From one of the foremost authorities on education in the United States, former U.S. assistant secretary of education, whistle-blower extraordinaire ("The Wall Street Journal"), author of the best-selling "The Death and Life of the Great American School System"( Important and riveting "Library Journal"), "The Language Police"( Impassioned .Read more...
From one of the foremost authorities on education in the United States, former U.S. assistant secretary of education, whistle-blower extraordinaire ("The Wall Street Journal"), author of the best-selling "The Death and Life of the Great American School System"( Important and riveting "Library Journal"), "The Language Police"( Impassioned . . . Fiercely argued . . . Every bit as alarming as it is illuminating "The New York Times"), andother notable books on education history and policy an incisive, comprehensive look at today s American school system that argues against those who claimitis broken and beyond repair; an impassioned but reasoned call to stop the privatization movement that is draining students and funding from our public schools.
In"Reign of Error," Diane Ravitch argues that the crisis in American education is not a crisis of academic achievement but a concerted effort to destroypublic schoolsin this country. She makes clear that, contrary to the claims being made, public school test scores and graduation rates are the highest they ve everbeen, anddropout rates areat their lowest point.
Shearguesthatfederal programs such as George W. Bush s No Child Left BehindandBarack Obama sRace to the Topsetunreasonable targets for American students, punish schools, andresult inteachersbeing firedif their students underperform, unfairly brandingthose educators as failures. She warns that major foundations, individual billionaires, and Wall Street hedge fund managers are encouraging the privatization of public education, some for idealistic reasons, others for profit. Many who work with equity funds are eyeing public education as an emerging market for investors.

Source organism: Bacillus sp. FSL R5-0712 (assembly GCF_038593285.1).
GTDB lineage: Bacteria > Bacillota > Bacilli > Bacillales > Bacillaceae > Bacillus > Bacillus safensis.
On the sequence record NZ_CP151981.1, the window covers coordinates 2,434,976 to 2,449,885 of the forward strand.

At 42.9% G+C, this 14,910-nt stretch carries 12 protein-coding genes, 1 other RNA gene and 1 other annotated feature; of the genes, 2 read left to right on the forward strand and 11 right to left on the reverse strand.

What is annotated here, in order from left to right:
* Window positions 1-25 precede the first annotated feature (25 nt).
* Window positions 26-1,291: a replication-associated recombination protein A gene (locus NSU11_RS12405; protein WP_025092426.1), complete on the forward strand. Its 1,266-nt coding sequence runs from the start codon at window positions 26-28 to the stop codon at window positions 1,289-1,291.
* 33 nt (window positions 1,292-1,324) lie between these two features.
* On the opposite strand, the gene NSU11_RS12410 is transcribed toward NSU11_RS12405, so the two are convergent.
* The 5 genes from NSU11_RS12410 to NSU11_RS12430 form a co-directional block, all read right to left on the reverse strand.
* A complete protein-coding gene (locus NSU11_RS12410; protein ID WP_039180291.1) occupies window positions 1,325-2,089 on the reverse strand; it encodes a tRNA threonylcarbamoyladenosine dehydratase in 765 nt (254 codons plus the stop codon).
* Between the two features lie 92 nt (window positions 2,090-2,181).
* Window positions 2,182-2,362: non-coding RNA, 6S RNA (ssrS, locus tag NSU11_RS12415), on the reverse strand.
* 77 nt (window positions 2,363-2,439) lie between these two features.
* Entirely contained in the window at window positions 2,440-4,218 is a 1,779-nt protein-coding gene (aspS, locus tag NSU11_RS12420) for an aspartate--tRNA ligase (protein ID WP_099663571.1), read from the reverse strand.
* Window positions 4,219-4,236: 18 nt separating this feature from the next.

"Reign of Error"begins where" The Death and Life of the Great American School System"leftoff, providing a deeper argument against privatization and for public education, andin a chapter-by-chapter breakdown, putting forth a plan for what can be done to preserveand improve it. She makesclear what is right about U.S.education, how policy makers are failing to address the root causes of educational failure, andhow we can fix it.
For Ravitch, public school education is about knowledge, aboutlearning, about developingcharacter, and about creating citizens for our society. It s abouthelping to inspireindependent thinkers, not just honing job skills or preparing people for college. Public school educationis essential to our democracy, andits aim, since the founding of this country, has been toeducatecitizens who will help carry democracy into the future."
Publishers Weekly® Reviews
- Reviewed in: Publishers Weekly, page .
- Review Date: 2013-07-22
- Reviewer: Staff
Ravitch (The Death and Life of the Great American School System) offers a vital nonpartisan critique of the policies of George W. Bush, Barack Obama, and the school privatization movement. Backed by abundant data, she distinguishes between these policies and their enactment, which demands that students master achievement tests, while educators face decreased funding, firings, and school closures. Meanwhile, unprecedented amounts of tax dollars flow into private charter school chains. Ravitch convincingly analyzes the rhetoric of Michelle Rhee, Bill Gates, and other private/public school-choice advocates, whose campaigns and lobbying efforts for charter schools have created a network of corporations funneling millions of earmarked educational dollars into administrative salaries, rents, test-prep consultants, and textbook publishers. As Ravitch argues, the mission of public education—preparing young people to take part in a democracy—cannot be fulfilled by competition between private corporations and public schools to increase test scores in reading and math at the expense of other subjects. Her practical solutions include a return to localized school control, early-childhood education for all, better teacher training, mentoring, and retention, as well as better achievement metrics for students and teachers. Categorizing current policy as “educational malpractice,” Ravitch concludes with the suggestion that “protecting our public schools against privatization and saving them for future generations of American children is the civil rights issue of our time.” 41 graphs. Agent: Glen Hartley, Writers’ Representatives. (Sept.)